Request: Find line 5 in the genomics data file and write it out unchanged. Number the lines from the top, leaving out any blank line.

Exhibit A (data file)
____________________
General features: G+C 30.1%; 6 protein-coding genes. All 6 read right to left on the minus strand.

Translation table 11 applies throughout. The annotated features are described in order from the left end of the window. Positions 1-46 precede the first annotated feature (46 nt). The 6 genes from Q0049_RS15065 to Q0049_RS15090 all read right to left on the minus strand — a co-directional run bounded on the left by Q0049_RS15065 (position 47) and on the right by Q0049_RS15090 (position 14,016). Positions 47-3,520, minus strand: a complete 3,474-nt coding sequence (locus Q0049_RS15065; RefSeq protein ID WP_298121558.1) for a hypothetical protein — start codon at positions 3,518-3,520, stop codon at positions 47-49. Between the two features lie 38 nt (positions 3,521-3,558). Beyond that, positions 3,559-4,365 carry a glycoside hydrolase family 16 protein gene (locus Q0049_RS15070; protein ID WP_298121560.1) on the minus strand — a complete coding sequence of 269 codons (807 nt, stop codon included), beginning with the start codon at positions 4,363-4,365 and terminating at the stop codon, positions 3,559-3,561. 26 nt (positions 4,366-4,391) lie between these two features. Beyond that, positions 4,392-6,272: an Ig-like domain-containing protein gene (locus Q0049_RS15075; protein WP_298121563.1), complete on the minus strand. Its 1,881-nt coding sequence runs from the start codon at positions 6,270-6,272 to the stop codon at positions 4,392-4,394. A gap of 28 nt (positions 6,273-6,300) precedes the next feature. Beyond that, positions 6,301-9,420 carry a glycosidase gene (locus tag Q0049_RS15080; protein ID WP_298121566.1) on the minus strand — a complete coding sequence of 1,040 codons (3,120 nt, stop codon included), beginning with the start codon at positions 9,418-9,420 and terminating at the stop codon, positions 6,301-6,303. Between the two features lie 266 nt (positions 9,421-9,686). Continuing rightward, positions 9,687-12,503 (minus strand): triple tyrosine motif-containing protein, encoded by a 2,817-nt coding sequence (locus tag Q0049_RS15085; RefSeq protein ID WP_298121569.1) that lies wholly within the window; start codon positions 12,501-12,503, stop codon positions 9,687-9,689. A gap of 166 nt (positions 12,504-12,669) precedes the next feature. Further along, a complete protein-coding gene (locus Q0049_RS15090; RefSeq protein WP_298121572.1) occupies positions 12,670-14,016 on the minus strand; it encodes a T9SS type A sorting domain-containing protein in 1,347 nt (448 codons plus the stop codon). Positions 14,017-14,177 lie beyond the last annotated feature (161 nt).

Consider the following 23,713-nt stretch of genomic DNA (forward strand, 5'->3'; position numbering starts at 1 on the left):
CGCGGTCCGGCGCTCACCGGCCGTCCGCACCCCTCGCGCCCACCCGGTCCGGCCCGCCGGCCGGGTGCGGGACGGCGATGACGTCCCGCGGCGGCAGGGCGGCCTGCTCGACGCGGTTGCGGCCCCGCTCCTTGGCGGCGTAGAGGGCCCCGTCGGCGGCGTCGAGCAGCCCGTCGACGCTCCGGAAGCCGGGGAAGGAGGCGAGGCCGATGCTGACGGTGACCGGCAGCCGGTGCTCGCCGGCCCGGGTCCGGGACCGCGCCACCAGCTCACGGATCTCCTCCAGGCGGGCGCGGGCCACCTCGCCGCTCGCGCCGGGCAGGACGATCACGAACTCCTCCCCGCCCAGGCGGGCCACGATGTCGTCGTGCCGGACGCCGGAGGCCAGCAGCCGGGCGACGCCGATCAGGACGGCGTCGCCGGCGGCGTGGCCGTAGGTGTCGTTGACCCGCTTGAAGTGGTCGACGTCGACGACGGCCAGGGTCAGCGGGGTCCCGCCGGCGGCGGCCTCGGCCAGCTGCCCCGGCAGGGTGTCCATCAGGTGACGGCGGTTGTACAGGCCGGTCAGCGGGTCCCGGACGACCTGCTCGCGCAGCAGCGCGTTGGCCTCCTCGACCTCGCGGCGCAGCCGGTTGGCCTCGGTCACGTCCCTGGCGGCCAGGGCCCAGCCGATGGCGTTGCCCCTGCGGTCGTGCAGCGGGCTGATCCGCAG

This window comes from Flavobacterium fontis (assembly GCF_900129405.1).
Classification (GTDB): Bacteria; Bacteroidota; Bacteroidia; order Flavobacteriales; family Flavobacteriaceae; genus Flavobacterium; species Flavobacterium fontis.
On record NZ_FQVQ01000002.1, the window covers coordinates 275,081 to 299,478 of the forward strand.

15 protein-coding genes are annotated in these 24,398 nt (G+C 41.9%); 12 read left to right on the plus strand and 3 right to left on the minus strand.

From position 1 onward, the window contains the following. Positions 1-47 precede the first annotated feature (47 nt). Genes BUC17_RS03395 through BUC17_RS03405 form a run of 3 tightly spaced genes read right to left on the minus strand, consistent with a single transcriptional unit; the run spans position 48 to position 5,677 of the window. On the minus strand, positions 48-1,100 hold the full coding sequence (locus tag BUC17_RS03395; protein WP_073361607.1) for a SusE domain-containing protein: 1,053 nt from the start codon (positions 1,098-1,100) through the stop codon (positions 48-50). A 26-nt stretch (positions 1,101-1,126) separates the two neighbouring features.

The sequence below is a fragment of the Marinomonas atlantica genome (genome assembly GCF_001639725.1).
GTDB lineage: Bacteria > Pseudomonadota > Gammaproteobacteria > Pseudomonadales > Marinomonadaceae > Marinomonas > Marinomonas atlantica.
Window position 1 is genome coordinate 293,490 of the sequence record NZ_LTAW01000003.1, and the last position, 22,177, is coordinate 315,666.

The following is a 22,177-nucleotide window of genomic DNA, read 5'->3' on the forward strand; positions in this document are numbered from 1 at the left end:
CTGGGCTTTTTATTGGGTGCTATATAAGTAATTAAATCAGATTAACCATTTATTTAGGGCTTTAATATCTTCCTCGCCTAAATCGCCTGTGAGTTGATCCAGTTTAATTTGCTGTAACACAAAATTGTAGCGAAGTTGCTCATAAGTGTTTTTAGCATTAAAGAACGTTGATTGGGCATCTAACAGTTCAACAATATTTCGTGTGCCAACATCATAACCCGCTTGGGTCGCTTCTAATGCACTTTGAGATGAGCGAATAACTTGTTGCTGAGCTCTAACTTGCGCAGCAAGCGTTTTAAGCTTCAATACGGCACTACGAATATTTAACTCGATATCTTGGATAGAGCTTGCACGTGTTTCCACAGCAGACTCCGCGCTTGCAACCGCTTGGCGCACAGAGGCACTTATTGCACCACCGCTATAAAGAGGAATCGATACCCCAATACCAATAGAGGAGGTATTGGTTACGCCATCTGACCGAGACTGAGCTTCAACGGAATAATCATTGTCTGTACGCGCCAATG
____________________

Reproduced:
This window comes from Flavobacterium fontis (assembly GCF_900129405.1).